It turns out I’m not crazy!
This week I was invited to attend the inaugural OHS Strategy Summit, hosted by SE-Corp at the Sheraton Mirage, Gold Coast. The event was a gathering of senior OHS leaders and thinkers from around the country where the nations top burning safety issues could be identified, discussed and plans made for the future.
On arrival at the Mirage I was greeted by the terrific SE-Corp staff, provided with my personal itinerary and given a run down on how the next three days would work. The first night was a short cocktail gathering in the lounge followed by the gala dinner. As I made my way around the lounge and began meeting the other attendees it began to sink in where I was, I started to feel a little out of my depth after meeting safety managers who had 30,000+ staff in their organizations, managers who had teams of 50+ safety personnel, and people who didn’t really have much of a ‘home’ as they we’re continually in countries like India, Afghanistan and Peru.
At first I thought ‘I probably shouldn’t be here’, but then I though about it, ‘I’m a safety manager looking after 1800+ people, 51 sites, for a national retailer and whilst that doesnt seem like much amongst all of these senior people, I have been considered a leader in my particular specialty to be invited to previous events to talk about my views, maybe I do belong here’.
We moved into the ballroom for dinner, I was seated with some very interesting people and soon began to realize I’m not as strange as I thought I was! These people also had quirky interests in things like premium calculations, using harmonization to influence and enjoying the thrill of developing a critical risk mitigation strategy. I belonged.
Over the three days I heard some fantastic speakers discussing some very thought provoking ideas. The main keynote that made a lot of sense to me was delivered by Elizabeth Tosti of LendLease. Elizabeth spoke about her journey, the challenges she had faced and how she overcame them, with her key message being ‘it’s time to put the EGO’s aside’. Whilst Elizabeth talked I found I understood her very well, the challenges she had faced were much like my own and the way I had approached the challenges was very similar, it felt great to be able to say to myself, I’m doing that too, and knowing I was at least on a tried and tested path of potential success.
The format of the three days was very well thought out, the SE-Corp team absolutely know how to engage attendees and they did just that with a range of panel discussions, key notes, speaker sessions and think tanks.
Mike Walsh of Asciano (if you don’t know who they are click here, I didn’t either until Mike explained) delivered a session on going ‘back to the future’ and focussing on critical risk. Mike had previously been the GM of Safety at Leighton, who had experienced some catastrophic incidents but Mike’s approach to these incidents helped add value not just to the business but the the safety of every individual, and Mike certainly wasn’t about to let a fatality go in vain. I have to admit I was in awe listening to Mikes presentation, the way he approached the issues at Leighton was so simple but ingenious in they way it was devised, developed and delivered. Watching a speaker like Mike was amazing, his approach and his way of thinking was so easy to understand and follow along. I am sure without a doubt that Mike would be an amazing leader to work with.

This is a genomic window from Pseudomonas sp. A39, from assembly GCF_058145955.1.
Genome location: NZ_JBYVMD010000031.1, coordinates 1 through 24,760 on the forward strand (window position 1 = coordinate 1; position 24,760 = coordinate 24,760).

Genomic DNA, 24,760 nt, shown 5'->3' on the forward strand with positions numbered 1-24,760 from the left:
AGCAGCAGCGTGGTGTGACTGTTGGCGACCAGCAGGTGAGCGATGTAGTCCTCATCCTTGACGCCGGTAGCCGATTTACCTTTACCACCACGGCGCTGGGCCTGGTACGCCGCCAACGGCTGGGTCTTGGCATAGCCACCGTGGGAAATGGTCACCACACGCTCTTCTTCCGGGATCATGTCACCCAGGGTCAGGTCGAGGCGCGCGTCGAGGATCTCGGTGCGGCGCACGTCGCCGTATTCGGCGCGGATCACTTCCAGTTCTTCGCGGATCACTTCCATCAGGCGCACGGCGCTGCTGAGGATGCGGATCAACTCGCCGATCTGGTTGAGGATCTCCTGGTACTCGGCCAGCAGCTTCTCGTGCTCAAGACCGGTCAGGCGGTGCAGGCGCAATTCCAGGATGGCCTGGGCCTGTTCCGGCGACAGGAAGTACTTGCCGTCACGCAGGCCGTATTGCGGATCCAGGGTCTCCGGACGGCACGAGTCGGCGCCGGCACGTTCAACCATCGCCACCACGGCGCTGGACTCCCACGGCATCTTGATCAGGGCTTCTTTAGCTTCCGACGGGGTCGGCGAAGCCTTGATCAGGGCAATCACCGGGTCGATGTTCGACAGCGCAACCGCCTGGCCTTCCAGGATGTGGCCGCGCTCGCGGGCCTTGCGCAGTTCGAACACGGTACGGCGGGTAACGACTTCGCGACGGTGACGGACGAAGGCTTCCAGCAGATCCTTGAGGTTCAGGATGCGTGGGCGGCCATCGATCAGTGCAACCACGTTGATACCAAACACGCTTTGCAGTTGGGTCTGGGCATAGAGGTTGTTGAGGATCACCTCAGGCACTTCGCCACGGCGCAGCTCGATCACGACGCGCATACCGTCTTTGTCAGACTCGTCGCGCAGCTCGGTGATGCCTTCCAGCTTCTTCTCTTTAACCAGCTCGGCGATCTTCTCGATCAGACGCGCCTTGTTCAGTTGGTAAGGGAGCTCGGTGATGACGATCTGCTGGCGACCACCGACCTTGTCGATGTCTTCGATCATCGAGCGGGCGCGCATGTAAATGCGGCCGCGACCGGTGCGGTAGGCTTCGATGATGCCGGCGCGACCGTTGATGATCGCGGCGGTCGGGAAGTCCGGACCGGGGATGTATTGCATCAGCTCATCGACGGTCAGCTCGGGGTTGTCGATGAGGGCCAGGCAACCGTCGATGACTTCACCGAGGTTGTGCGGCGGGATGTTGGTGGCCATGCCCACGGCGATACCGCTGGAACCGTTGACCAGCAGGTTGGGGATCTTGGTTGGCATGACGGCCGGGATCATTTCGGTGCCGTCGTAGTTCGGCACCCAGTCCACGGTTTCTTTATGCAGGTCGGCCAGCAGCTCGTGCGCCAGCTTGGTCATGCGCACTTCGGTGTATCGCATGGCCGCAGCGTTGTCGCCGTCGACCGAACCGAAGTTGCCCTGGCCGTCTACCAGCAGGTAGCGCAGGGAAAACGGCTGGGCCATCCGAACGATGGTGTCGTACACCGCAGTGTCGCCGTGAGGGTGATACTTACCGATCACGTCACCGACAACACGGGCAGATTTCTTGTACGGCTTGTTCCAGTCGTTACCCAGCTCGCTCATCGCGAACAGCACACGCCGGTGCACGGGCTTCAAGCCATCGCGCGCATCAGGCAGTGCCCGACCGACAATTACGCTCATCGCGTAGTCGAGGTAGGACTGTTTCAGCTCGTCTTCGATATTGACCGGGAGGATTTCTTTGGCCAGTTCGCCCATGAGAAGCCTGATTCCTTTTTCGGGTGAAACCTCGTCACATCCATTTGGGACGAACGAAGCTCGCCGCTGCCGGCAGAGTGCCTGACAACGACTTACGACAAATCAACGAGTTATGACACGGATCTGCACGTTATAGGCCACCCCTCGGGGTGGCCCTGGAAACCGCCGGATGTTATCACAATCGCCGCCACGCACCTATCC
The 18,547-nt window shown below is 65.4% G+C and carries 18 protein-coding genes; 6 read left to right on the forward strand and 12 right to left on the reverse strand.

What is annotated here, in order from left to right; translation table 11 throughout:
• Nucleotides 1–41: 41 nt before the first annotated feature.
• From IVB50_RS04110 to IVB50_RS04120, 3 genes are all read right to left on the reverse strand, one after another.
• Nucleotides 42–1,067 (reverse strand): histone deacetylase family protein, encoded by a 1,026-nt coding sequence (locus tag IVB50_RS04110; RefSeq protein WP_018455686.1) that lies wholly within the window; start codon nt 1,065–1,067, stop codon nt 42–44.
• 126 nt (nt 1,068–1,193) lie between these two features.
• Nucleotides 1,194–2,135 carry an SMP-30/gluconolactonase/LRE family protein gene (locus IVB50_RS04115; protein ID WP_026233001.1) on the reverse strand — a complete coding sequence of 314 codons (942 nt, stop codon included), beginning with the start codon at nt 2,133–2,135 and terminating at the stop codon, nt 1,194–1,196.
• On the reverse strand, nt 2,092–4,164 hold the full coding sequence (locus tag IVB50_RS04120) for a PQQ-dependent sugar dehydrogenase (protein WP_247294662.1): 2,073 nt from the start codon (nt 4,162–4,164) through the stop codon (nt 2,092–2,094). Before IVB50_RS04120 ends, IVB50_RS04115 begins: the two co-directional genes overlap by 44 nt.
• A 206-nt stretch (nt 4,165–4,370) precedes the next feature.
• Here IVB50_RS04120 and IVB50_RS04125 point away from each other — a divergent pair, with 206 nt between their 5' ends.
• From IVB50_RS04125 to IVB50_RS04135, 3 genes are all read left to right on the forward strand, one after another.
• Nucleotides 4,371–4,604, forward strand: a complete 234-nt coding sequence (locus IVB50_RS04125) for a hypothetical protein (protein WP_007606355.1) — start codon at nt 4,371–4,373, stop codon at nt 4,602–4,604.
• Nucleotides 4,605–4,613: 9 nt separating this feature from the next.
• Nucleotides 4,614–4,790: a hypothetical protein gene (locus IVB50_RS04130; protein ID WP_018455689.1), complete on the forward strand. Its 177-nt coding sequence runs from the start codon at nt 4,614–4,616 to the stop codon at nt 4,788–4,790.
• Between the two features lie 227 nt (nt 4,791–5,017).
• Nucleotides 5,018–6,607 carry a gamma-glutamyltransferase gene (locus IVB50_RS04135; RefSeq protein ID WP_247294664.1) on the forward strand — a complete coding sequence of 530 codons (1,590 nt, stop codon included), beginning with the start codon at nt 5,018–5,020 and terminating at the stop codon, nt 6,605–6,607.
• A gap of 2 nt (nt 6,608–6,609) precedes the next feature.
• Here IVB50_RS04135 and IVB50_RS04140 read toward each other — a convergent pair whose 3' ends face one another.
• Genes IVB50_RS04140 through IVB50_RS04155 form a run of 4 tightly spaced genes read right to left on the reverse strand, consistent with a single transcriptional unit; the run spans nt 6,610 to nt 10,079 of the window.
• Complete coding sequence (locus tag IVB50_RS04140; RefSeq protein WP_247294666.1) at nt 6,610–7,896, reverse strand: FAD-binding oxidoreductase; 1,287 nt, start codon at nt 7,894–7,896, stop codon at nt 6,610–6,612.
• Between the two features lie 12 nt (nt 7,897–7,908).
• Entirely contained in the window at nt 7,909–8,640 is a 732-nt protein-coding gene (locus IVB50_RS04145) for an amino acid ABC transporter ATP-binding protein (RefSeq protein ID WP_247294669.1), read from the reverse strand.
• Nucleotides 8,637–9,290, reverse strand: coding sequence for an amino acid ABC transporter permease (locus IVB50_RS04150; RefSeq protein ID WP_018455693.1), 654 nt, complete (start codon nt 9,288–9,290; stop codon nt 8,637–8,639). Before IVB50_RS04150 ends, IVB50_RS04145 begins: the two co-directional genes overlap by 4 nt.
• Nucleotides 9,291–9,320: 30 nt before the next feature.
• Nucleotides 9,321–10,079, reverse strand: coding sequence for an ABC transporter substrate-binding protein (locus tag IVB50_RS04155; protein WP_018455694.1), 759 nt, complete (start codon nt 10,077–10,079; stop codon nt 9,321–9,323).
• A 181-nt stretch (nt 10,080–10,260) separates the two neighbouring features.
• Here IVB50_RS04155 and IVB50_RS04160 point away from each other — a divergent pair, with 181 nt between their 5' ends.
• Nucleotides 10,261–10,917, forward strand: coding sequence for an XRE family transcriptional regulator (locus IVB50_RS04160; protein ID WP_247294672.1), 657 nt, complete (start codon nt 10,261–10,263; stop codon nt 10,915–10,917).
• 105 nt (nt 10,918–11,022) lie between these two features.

Over the three days I met some incredible people and had some very insitful discussions. Just to be able to see how everyone else is doing things and get their take on my own situation put things into perspective. Of the people I met over the course of the summit two made a real impression on me.
Keith Hoskins – GM Safety at Metcash. This man has a huge job and incredible responsibilities but is so easy going, relaxed and knowledgable, qualities of a true leader. And Tracey Browne of the Australian Industry Group, a very warm and cheerful lady with an incredible mind. Tracy had been a part of the ‘industry representation’ through the development of the harmonized laws and knew a lot about so many things. I can see she would be a great fit in her role, offering advice and guidance to businesses.
By the end of the three days I left with a lot of new contacts, some interesting ideas, lots of knowledge and a new outlook. On my return back to Harris Scarfe I know I need to change how I am approaching senior management one last time, I need to get the entire business leadership on board, to this point I haven’t been entirely successful and I need to step it up. Harmonization is the key and is so important they understand what it means for each of them, ego’s aside, it’s not about me self promoting, it’s about helping protect each and everyone of my leaders, after all that’s what good soldiers are for!